Introduction: An Intro to Personalized PowerPoint Templates
One of the most difficult things to do during a business meeting or lecture is watch a boring presentation. Or maybe you're the one stuck with designing a PowerPoint for your company or group project. This instructable will demonstrate the process of creating a personalized PowerPoint template that can be used again and again without starting from scratch or even looking at past versions of your work.
Note: This instructable uses Microsoft PowerPoint 2007 on a PC. Earlier versions may use a similar method, but the layout of the program will differ from the one used here.
Second Note: If you click on the little i symbol that can appear in the upper left-hand corner of a picture, you should be able to select a larger version of the screenshot. If an ad happens to be in the way, click "download" (an option under the picture) and you will see it in its own window.
Step 1: Terminology
Before you get started, here is a small list of terminology that will be used throughout the instructable. Pictures are in order at the bottom and labeled appropriately.
Master Slide: A master slide is basically a template for a layout that you would like to use in your presentation. A change to a master slide will affect all layouts of that kind.
Ribbon: The bar across the top of the screen where various formatting options are often located.
Tab: The small words at the top that group different formatting options together. For example, the Insert tab groups together items that may be inserted into the PowerPoint. Tabs are located just above the ribbon.
Theme Slide Master: This slide is the boss of all master slides. Anything you change on this one will affect every subsequent slide master. This is useful for choosing a universal font theme, background, and for putting logos or other recurring items into your presentation. Because this slide affects each subsequent slide, make the majority of your changes to the Theme Slide Master first.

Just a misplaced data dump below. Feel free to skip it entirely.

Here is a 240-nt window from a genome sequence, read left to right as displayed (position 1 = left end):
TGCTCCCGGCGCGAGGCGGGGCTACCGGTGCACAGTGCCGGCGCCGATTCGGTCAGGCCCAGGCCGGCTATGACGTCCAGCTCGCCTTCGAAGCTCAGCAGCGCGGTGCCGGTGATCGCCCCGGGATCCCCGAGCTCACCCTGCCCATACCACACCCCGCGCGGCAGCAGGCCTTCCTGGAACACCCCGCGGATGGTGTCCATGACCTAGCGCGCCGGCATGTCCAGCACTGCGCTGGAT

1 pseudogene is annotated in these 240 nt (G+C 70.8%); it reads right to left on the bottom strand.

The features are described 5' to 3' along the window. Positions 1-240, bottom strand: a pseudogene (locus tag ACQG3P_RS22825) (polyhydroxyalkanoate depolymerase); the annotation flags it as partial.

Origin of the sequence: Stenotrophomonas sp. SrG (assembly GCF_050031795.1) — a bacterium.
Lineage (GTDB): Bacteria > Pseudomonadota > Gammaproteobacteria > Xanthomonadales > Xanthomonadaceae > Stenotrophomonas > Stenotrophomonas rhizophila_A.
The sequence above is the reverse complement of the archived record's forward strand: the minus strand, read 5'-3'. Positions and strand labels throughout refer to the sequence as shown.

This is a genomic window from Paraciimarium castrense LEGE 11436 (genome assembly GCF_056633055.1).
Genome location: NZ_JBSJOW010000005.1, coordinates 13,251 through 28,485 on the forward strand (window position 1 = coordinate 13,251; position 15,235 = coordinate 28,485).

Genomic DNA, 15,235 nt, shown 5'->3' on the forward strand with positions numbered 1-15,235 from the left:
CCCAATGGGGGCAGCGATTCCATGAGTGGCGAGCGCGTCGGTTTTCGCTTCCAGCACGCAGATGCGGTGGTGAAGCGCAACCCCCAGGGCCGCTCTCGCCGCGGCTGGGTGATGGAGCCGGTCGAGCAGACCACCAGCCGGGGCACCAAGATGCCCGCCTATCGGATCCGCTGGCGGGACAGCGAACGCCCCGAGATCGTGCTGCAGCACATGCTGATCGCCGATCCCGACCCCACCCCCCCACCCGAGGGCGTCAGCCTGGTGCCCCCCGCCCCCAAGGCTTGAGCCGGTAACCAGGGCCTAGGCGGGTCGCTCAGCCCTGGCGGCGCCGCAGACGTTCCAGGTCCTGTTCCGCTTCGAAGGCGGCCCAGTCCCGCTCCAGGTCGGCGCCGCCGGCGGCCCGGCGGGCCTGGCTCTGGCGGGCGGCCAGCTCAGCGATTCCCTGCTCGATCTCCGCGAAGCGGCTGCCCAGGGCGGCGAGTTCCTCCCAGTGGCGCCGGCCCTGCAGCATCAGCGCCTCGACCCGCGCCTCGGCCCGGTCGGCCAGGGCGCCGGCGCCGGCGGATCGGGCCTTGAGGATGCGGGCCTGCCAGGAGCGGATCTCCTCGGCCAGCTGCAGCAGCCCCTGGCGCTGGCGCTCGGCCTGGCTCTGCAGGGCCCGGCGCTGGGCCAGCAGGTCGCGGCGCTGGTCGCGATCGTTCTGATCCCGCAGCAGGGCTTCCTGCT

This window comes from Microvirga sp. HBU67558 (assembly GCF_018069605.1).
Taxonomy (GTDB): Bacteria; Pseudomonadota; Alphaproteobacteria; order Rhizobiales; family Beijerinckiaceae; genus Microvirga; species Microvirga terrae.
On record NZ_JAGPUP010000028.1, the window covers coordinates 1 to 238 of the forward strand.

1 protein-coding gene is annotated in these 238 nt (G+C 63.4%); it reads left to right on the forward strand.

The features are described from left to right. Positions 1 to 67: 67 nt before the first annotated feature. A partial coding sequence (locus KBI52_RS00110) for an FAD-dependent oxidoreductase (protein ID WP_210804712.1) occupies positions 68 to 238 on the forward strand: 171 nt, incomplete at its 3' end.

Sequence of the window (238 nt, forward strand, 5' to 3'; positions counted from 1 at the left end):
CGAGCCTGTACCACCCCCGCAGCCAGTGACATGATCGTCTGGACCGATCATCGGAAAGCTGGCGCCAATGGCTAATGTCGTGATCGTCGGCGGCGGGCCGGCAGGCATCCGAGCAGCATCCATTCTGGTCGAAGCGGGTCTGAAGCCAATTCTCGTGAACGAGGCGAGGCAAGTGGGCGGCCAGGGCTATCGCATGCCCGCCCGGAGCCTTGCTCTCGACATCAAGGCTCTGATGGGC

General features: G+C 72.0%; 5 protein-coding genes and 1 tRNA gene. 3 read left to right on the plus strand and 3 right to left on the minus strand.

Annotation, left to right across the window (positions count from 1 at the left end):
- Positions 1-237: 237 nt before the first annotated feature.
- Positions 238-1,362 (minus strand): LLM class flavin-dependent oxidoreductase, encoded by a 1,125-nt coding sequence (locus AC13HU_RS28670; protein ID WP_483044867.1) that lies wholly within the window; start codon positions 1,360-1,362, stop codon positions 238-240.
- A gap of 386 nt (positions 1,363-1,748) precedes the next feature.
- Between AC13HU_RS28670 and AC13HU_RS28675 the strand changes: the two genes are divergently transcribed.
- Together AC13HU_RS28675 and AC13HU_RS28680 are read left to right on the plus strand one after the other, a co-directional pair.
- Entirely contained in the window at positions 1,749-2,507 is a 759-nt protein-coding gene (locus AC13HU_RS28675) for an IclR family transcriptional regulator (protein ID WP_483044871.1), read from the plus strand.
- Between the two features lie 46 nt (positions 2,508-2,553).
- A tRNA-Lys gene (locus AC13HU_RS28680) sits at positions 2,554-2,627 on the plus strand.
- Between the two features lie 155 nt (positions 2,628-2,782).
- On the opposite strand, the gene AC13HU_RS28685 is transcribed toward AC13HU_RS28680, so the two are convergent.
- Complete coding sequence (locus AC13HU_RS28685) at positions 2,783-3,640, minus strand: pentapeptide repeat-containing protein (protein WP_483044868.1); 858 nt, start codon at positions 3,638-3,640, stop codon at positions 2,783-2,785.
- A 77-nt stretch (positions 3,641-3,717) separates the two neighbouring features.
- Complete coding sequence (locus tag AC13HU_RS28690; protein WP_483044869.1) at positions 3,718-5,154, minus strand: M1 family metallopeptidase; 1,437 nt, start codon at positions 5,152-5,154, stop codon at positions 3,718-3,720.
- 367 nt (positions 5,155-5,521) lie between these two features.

Step 2: Open Master Slide View
Begin by opening up your PowerPoint application. *As a reminder, this tutorial is for the Microsoft Office 2007 version.*
Once it is open, look at the "ribbon" at the top of your screen. There is a tab labeled View. Select this one.
In the second section of the ribbon (or the 5th option from the left), you should see an option labeled Slide Master. Click on it to revert to Slide Master view.
To make changes to your theme on every single slide, bring your mouse to the left-hand side of the screen and select the very first slide shown there (the Theme Slide Master).
Step 3: Creating Your Own Font Theme
Looking at the Theme Slide Master still, go to the section of the ribbon labeled Edit theme. In this space, you can select a variety of theme options, but this time you shall make your own theme.
Open the Fonts dropdown list. At the very bottom, there is an option called Create New Theme Fonts. Choose that one.
In the new window, scroll through the font options and select the two you like the best and that fit with your theme's purpose. (Generally, the more professional it is, the less curly the letters should be because they are harder to read).
Make sure your fonts look nice together.
When you are satisfied with your selections, give your theme a name and hit Save. You can now select your theme any time you open PowerPoint without having to make it again.
If you don't like your selections, you may go back to the dropdown menu, right-click on your theme, and select edit. Save it when you are finished.
Since you were on the Theme Slide Master, the font theme should show up on every subsequent slide layout.
Step 4: Create a New Background
There are many ways to add your own background, but this step will add a Clip Art picture as an example. Feel free to experiment with other ideas. Don't worry, you won't break PowerPoint.